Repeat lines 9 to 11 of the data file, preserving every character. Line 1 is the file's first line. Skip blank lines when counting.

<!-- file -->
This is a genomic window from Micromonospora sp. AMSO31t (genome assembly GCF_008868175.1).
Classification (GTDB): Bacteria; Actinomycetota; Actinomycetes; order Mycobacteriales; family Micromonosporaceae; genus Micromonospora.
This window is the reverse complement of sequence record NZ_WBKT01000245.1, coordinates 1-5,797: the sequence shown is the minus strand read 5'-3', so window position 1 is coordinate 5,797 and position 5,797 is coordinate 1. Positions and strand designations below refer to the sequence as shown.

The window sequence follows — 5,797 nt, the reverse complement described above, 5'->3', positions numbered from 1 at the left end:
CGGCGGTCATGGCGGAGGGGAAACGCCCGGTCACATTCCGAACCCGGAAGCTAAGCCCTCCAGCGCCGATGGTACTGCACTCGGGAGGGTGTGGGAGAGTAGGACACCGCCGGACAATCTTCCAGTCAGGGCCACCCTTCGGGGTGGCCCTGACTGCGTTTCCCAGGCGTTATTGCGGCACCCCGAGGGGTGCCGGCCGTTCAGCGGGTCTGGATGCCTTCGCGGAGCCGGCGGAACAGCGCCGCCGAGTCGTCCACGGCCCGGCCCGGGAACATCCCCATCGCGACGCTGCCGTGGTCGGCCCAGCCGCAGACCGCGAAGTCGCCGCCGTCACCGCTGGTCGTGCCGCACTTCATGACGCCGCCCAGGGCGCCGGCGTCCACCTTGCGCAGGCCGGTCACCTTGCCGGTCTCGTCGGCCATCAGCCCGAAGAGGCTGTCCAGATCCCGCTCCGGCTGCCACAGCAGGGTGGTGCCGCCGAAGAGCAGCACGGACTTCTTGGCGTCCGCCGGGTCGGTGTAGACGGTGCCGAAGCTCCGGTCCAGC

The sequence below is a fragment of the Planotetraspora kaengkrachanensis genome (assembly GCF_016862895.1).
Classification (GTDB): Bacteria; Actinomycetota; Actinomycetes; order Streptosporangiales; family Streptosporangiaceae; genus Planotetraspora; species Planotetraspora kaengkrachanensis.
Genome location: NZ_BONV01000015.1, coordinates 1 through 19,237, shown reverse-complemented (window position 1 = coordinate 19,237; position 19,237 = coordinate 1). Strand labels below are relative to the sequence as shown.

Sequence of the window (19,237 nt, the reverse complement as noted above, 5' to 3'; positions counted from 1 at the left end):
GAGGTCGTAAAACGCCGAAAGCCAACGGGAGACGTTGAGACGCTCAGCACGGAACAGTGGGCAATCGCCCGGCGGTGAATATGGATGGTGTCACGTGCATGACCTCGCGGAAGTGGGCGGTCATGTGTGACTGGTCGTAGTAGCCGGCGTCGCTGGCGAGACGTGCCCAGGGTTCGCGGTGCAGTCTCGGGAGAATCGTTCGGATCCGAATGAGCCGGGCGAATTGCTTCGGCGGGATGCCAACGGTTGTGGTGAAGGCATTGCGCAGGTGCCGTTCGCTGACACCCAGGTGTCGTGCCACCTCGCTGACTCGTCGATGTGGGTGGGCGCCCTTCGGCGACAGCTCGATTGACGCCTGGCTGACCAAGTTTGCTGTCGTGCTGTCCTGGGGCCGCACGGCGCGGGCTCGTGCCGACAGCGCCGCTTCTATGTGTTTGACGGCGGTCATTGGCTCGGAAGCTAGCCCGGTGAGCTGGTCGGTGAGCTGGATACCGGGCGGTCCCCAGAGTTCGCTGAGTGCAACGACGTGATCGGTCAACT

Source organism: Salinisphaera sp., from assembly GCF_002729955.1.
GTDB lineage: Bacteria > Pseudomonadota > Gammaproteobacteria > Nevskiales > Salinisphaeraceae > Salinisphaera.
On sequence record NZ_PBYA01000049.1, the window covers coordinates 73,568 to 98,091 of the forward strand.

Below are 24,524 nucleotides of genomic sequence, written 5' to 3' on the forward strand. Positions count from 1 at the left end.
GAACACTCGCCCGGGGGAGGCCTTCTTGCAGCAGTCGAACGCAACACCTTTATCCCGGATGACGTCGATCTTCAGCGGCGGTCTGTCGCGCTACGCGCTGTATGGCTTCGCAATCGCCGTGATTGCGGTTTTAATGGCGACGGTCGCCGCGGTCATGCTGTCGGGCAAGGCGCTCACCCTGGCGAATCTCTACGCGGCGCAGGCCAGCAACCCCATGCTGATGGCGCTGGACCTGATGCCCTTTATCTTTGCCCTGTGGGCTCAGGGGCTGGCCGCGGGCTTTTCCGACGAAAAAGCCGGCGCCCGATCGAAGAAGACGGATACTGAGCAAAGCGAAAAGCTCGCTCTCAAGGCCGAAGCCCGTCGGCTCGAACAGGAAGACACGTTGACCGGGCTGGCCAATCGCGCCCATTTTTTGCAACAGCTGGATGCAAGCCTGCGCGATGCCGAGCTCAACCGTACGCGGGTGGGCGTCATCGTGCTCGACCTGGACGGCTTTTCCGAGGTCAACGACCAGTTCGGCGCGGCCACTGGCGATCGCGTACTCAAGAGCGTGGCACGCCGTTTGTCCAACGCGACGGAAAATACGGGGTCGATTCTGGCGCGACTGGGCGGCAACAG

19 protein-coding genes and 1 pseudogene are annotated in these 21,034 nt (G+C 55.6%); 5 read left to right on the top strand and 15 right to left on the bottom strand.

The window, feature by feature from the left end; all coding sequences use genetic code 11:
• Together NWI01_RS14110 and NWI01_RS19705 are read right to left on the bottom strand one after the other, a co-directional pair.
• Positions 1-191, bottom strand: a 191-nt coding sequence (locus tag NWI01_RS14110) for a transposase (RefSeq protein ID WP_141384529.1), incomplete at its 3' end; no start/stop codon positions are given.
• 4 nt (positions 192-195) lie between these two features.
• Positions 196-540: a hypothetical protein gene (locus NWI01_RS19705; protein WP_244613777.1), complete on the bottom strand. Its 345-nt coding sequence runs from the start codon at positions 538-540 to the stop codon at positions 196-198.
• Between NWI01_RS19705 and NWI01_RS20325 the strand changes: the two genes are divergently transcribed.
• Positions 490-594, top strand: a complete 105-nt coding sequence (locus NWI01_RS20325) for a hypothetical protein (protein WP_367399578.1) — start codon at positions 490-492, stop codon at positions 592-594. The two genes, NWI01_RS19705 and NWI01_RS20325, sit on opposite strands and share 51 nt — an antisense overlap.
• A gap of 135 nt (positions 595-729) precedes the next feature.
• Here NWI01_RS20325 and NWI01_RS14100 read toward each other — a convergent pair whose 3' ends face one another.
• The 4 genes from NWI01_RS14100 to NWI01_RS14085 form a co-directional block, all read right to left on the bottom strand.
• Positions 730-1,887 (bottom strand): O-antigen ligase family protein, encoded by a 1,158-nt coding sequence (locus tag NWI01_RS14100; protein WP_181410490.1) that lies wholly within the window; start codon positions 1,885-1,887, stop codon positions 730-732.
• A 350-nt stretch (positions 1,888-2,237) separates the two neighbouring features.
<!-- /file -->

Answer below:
Sequence of the window (19,237 nt, the reverse complement as noted above, 5' to 3'; positions counted from 1 at the left end):
GAGGTCGTAAAACGCCGAAAGCCAACGGGAGACGTTGAGACGCTCAGCACGGAACAGTGGGCAATCGCCCGGCGGTGAATATGGATGGTGTCACGTGCATGACCTCGCGGAAGTGGGCGGTCATGTGTGACTGGTCGTAGTAGCCGGCGTCGCTGGCGAGACGTGCCCAGGGTTCGCGGTGCAGTCTCGGGAGAATCGTTCGGATCCGAATGAGCCGGGCGAATTGCTTCGGCGGGATGCCAACGGTTGTGGTGAAGGCATTGCGCAGGTGCCGTTCGCTGACACCCAGGTGTCGTGCCACCTCGCTGACTCGTCGATGTGGGTGGGCGCCCTTCGGCGACAGCTCGATTGACGCCTGGCTGACCAAGTTTGCTGTCGTGCTGTCCTGGGGCCGCACGGCGCGGGCTCGTGCCGACAGCGCCGCTTCTATGTGTTTGACGGCGGTCATTGGCTCGGAAGCTAGCCCGGTGAGCTGGTCGGTGAGCTGGATACCGGGCGGTCCCCAGAGTTCGCTGAGTGCAACGACGTGATCGGTCAACT

Source organism: Salinisphaera sp., from assembly GCF_002729955.1.